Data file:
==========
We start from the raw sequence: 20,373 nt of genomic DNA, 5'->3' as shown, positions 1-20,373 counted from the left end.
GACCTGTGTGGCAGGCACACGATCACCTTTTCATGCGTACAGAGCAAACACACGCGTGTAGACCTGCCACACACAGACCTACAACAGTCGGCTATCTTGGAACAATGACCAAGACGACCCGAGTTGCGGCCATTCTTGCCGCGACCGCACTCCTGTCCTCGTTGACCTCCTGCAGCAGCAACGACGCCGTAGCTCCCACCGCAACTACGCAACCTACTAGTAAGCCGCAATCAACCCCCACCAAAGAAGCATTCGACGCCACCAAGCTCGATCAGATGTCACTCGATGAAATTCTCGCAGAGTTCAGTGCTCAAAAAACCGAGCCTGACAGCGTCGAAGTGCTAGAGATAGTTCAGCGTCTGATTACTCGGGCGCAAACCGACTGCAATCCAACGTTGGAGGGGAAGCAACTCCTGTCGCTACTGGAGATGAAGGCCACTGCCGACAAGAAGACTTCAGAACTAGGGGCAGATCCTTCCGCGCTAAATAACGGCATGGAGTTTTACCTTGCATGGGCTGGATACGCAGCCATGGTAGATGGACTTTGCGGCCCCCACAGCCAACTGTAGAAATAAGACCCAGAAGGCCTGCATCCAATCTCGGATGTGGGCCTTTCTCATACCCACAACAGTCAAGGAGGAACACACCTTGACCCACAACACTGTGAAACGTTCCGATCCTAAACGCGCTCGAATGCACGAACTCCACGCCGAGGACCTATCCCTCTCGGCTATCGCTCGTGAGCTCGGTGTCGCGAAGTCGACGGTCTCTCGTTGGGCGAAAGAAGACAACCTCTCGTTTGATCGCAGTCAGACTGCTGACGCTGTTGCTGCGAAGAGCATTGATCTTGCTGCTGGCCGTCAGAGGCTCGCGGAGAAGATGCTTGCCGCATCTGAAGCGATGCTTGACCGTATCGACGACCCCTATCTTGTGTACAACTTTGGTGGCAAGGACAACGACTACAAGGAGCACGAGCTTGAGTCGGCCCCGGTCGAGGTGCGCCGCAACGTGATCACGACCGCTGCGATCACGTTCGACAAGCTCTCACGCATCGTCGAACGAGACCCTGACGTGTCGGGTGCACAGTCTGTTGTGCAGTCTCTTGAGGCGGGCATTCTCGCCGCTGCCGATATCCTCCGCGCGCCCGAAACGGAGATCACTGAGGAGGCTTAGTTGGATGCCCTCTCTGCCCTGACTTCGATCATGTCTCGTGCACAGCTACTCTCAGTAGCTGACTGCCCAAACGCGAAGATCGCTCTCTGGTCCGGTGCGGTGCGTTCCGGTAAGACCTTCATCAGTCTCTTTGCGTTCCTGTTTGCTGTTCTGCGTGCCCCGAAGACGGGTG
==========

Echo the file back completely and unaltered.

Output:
We start from the raw sequence: 20,373 nt of genomic DNA, 5'->3' as shown, positions 1-20,373 counted from the left end.
GACCTGTGTGGCAGGCACACGATCACCTTTTCATGCGTACAGAGCAAACACACGCGTGTAGACCTGCCACACACAGACCTACAACAGTCGGCTATCTTGGAACAATGACCAAGACGACCCGAGTTGCGGCCATTCTTGCCGCGACCGCACTCCTGTCCTCGTTGACCTCCTGCAGCAGCAACGACGCCGTAGCTCCCACCGCAACTACGCAACCTACTAGTAAGCCGCAATCAACCCCCACCAAAGAAGCATTCGACGCCACCAAGCTCGATCAGATGTCACTCGATGAAATTCTCGCAGAGTTCAGTGCTCAAAAAACCGAGCCTGACAGCGTCGAAGTGCTAGAGATAGTTCAGCGTCTGATTACTCGGGCGCAAACCGACTGCAATCCAACGTTGGAGGGGAAGCAACTCCTGTCGCTACTGGAGATGAAGGCCACTGCCGACAAGAAGACTTCAGAACTAGGGGCAGATCCTTCCGCGCTAAATAACGGCATGGAGTTTTACCTTGCATGGGCTGGATACGCAGCCATGGTAGATGGACTTTGCGGCCCCCACAGCCAACTGTAGAAATAAGACCCAGAAGGCCTGCATCCAATCTCGGATGTGGGCCTTTCTCATACCCACAACAGTCAAGGAGGAACACACCTTGACCCACAACACTGTGAAACGTTCCGATCCTAAACGCGCTCGAATGCACGAACTCCACGCCGAGGACCTATCCCTCTCGGCTATCGCTCGTGAGCTCGGTGTCGCGAAGTCGACGGTCTCTCGTTGGGCGAAAGAAGACAACCTCTCGTTTGATCGCAGTCAGACTGCTGACGCTGTTGCTGCGAAGAGCATTGATCTTGCTGCTGGCCGTCAGAGGCTCGCGGAGAAGATGCTTGCCGCATCTGAAGCGATGCTTGACCGTATCGACGACCCCTATCTTGTGTACAACTTTGGTGGCAAGGACAACGACTACAAGGAGCACGAGCTTGAGTCGGCCCCGGTCGAGGTGCGCCGCAACGTGATCACGACCGCTGCGATCACGTTCGACAAGCTCTCACGCATCGTCGAACGAGACCCTGACGTGTCGGGTGCACAGTCTGTTGTGCAGTCTCTTGAGGCGGGCATTCTCGCCGCTGCCGATATCCTCCGCGCGCCCGAAACGGAGATCACTGAGGAGGCTTAGTTGGATGCCCTCTCTGCCCTGACTTCGATCATGTCTCGTGCACAGCTACTCTCAGTAGCTGACTGCCCAAACGCGAAGATCGCTCTCTGGTCCGGTGCGGTGCGTTCCGGTAAGACCTTCATCAGTCTCTTTGCGTTCCTGTTTGCTGTTCTGCGTGCCCCGAAGACGGGTG